Fortunately, iEzat's body armor switched on automatically. He delivered an electric shock to the creature which dropped him. As he fell, he decided to return again later but better prepared. In a blink, he dematerialized and was gone.

On the path below where he had landed, an argument had erupted.

"That wasn't a bird at all. It was some kind of mouse."

"A bird. A blue tit, I say. Because of the yellow."

A young boy's voice spoke up. "It was a tiny alien." But the adults ignore him.

Karlsruhe Haubtbahnhof (HBF)   •  Photo Posted Friday, March 21, 2008   •  (2008) Karlsruhe, Germany   •  © 2008 Bryan Costales Creative Commons Attribution-NonCommercial License

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Toilet seat people wait patiently outside hotel
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"The gall of them," Urinal Man said to his wife. "Imagine what it would be like back home if they were allowed to beg on the streets."

"Yes dear," she clanked on his pipe. "Now don't start to get worked up."

"Just yesterday, it was in the news. A gang of them in Germany chained themselves to our embassy. I mean, what could they possible want?"

He led his wife into the expensive hotel.

"We give them all the water they could possibly want. We have established lime deposit clinics all over the country. We have even set up lid exchanges, and all with not one dime's cost to them. It the life of Lavey, I tell you. I wish I had life that easy."

"Now calm down," said his wife. "We don't want you to blow a gasket. We don't know what repairs are like outside our own country. Suppose you got cork instead of the qualty neoprene we deserve. I mean really."

As they approached the elevator, Urinal Man looked back. "Still there," he said. But he sounded like he was calming down. "Where do you want to go for dinner tonight?"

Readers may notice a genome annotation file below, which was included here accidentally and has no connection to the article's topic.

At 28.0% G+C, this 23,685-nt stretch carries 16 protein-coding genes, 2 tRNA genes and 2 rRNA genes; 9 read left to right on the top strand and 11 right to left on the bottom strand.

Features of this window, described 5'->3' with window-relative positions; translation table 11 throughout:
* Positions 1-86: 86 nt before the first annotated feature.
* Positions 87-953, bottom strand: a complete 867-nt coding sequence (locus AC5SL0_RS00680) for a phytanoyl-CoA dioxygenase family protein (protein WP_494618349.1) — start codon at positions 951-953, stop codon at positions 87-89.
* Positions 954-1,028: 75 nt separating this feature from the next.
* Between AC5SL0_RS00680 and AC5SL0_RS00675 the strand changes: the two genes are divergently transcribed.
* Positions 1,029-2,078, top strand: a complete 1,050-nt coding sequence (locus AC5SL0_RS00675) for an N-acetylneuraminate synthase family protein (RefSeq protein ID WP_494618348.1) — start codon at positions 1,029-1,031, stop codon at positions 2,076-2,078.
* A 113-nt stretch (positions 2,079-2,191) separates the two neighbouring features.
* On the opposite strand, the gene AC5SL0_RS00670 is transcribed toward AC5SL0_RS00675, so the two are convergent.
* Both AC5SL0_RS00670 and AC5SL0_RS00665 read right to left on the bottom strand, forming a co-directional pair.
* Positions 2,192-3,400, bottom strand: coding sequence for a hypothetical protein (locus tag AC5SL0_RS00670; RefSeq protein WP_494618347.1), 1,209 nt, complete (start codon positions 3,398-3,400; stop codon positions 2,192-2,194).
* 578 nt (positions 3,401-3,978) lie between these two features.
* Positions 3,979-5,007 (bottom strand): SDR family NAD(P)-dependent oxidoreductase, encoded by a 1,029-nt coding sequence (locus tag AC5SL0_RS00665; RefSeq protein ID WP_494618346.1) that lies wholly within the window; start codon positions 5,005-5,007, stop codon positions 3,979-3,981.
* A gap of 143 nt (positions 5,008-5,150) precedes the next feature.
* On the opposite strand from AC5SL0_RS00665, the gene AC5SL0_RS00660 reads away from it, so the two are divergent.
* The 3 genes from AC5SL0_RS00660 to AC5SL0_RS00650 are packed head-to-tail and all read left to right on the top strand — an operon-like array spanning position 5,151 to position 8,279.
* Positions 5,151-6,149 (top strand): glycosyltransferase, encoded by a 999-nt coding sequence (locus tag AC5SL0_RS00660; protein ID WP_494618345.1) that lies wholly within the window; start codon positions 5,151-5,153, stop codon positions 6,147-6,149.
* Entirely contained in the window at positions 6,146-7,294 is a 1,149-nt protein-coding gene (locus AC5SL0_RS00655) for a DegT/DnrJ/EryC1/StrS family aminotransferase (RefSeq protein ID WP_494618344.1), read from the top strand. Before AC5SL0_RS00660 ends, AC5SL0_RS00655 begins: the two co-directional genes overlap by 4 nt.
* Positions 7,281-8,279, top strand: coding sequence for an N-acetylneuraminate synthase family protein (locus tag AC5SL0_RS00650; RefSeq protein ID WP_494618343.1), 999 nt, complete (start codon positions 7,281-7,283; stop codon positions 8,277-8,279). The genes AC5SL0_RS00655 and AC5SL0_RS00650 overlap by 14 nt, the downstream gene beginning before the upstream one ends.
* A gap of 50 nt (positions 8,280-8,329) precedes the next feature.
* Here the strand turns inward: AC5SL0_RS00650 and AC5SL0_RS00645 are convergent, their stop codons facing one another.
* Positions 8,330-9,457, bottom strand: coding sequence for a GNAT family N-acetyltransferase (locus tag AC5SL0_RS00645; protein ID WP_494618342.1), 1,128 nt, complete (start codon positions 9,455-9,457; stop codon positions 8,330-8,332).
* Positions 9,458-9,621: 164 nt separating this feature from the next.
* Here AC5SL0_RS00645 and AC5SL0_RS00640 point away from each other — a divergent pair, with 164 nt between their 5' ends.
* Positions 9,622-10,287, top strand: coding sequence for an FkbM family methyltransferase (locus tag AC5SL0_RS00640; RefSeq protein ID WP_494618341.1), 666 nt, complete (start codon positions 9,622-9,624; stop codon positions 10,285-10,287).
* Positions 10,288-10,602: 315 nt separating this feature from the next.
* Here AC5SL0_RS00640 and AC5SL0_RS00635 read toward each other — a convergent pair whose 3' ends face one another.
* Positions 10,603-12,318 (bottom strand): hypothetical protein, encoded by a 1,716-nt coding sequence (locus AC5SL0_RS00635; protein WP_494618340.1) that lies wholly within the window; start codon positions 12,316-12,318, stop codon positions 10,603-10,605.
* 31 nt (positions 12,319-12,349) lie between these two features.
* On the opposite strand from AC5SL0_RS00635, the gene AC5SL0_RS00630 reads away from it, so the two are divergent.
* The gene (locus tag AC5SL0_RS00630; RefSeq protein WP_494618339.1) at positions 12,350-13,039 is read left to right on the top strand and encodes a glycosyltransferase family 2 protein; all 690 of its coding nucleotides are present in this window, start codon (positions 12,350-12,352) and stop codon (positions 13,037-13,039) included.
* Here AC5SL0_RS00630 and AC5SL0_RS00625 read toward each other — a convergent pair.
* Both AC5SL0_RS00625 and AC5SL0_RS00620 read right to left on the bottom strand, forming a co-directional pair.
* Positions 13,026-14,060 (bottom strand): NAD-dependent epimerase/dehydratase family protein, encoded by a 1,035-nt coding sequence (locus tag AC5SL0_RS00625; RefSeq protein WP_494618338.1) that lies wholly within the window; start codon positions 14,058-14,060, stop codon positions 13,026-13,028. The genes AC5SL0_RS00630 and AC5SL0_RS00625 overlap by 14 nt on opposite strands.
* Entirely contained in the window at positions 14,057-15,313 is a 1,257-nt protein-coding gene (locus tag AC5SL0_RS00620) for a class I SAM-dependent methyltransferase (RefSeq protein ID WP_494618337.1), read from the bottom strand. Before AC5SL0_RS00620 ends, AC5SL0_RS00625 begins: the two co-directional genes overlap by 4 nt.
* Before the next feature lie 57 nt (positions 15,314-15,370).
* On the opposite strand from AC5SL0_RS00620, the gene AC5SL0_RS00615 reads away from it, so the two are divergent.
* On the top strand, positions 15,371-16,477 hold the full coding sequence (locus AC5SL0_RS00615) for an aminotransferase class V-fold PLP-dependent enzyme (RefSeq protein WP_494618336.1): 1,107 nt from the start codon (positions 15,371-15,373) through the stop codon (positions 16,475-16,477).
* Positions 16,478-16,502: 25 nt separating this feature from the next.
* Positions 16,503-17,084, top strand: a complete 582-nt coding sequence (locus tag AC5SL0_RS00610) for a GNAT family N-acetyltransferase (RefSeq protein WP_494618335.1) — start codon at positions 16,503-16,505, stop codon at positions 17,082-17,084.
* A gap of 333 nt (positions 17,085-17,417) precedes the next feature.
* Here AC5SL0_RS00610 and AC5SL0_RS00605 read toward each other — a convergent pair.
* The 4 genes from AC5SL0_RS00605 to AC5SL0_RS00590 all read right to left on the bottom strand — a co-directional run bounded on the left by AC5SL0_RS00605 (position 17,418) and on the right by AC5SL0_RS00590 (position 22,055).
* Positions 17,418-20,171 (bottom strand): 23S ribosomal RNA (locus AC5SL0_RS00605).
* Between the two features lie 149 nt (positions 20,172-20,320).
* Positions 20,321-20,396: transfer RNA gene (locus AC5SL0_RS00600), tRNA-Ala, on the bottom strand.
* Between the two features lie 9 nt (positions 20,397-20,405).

"Really," his wife said. "I mean we just had our second lunch of the afternoon. I swear you must think with your drain."

Photo Posted Sunday, March 2, 2008   •  (2007) Furbo, Ireland   •  © 2008 Bryan Costales Creative Commons Attribution-NonCommercial License

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Palm trees basking in the sun
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Despite graying at the temples, his long black hair flowed like water in the light wind. His muscles moving greased with sweat, Jero Famotte, neared his final goal. He carried a heavy pack filled with supplies and wore weapons on his waist.

Jero rounded a bend in the path and stepped nimbly over a downed tree. His goal, at last, came into view. Palm trees lit, as if by magic, nestled in a glade.

Jero shed his pack and walked forward. At first the bright light was blinding, then his eyes grew used to it, and he could make out details. A dozen young people loitered under the trees. They were dressed oddly, men and women alike dressed in trousers. They drank from bottles made of glass, a luxury, but the ground around them was littered with dozens of such bottles.

Jero raised his arm and said, "Greetings, children of god. I have traveled far to find you." Then he fell to one knee and bent his head. "I am here to beg you for life, for the life of my loving wife."

The kids stared in wonder at the homeless black man kneeling before them. Jenny spoke first. "Man, he's really in bad shape. Look at those sores on his legs."

Freddy rummaged in his back pack. "Hey you," he said. "You speak english?" He pulled a bottle of pills from his backpack.

"Careful," said Don. "He might be dangerous. Look at that knife on his belt."

Freddy approached the bowed black man. "Here," he held out the pills. Penicillin. Take one per day." He dumped one into his hand and pantomimed putting it into his mouth.

The black man looked up and again spoke in a strange language.

Freddy pantomimed the movement of the sun, and tried to convey the idea of one pill a day.

Jero didn't understand the speech of these strange children of god. But the hand movements of the one made sense. He was to use one small white dot per day. "Yes," he said. "I understand." He took the bottle and stood.

The young god scuttled back as if afraid.

Jero turned and walked away. He picked up his pack and placed the strange vial inside. He walked for another two weeks back home. There he found his wife still abed with a fever. "The children of gods gave me this vial," he said. Then he spilled one of the dots into his hands. "They told me to give you one dot a day."

He lovingly placed the dot into his wife's mouth. Fourteen days later he gave her the last dot. Her fever was gone. She was up and around and healthy again.